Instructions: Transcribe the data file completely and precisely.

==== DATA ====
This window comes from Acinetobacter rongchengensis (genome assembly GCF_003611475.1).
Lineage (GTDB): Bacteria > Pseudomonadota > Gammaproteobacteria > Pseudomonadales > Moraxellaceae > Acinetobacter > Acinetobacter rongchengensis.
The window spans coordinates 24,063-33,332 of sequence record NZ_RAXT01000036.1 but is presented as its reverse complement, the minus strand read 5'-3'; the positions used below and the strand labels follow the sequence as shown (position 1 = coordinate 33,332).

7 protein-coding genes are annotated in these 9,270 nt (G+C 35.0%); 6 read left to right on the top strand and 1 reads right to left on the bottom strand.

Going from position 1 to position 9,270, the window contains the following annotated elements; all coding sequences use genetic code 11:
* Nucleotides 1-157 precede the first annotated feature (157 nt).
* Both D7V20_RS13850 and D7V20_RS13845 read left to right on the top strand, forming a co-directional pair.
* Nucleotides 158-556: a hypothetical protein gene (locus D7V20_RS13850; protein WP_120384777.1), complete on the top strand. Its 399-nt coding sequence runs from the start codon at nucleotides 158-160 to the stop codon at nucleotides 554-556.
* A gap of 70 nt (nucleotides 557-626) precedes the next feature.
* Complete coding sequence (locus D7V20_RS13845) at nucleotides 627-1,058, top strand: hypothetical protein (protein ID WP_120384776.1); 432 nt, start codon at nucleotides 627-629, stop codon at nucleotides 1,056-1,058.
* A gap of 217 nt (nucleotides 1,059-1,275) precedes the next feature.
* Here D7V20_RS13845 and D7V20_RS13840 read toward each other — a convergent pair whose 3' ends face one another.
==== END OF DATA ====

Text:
This window comes from Acinetobacter rongchengensis (genome assembly GCF_003611475.1).
Lineage (GTDB): Bacteria > Pseudomonadota > Gammaproteobacteria > Pseudomonadales > Moraxellaceae > Acinetobacter > Acinetobacter rongchengensis.
The window spans coordinates 24,063-33,332 of sequence record NZ_RAXT01000036.1 but is presented as its reverse complement, the minus strand read 5'-3'; the positions used below and the strand labels follow the sequence as shown (position 1 = coordinate 33,332).

7 protein-coding genes are annotated in these 9,270 nt (G+C 35.0%); 6 read left to right on the top strand and 1 reads right to left on the bottom strand.

Going from position 1 to position 9,270, the window contains the following annotated elements; all coding sequences use genetic code 11:
* Nucleotides 1-157 precede the first annotated feature (157 nt).
* Both D7V20_RS13850 and D7V20_RS13845 read left to right on the top strand, forming a co-directional pair.
* Nucleotides 158-556: a hypothetical protein gene (locus D7V20_RS13850; protein WP_120384777.1), complete on the top strand. Its 399-nt coding sequence runs from the start codon at nucleotides 158-160 to the stop codon at nucleotides 554-556.
* A gap of 70 nt (nucleotides 557-626) precedes the next feature.
* Complete coding sequence (locus D7V20_RS13845) at nucleotides 627-1,058, top strand: hypothetical protein (protein ID WP_120384776.1); 432 nt, start codon at nucleotides 627-629, stop codon at nucleotides 1,056-1,058.
* A gap of 217 nt (nucleotides 1,059-1,275) precedes the next feature.
* Here D7V20_RS13845 and D7V20_RS13840 read toward each other — a convergent pair whose 3' ends face one another.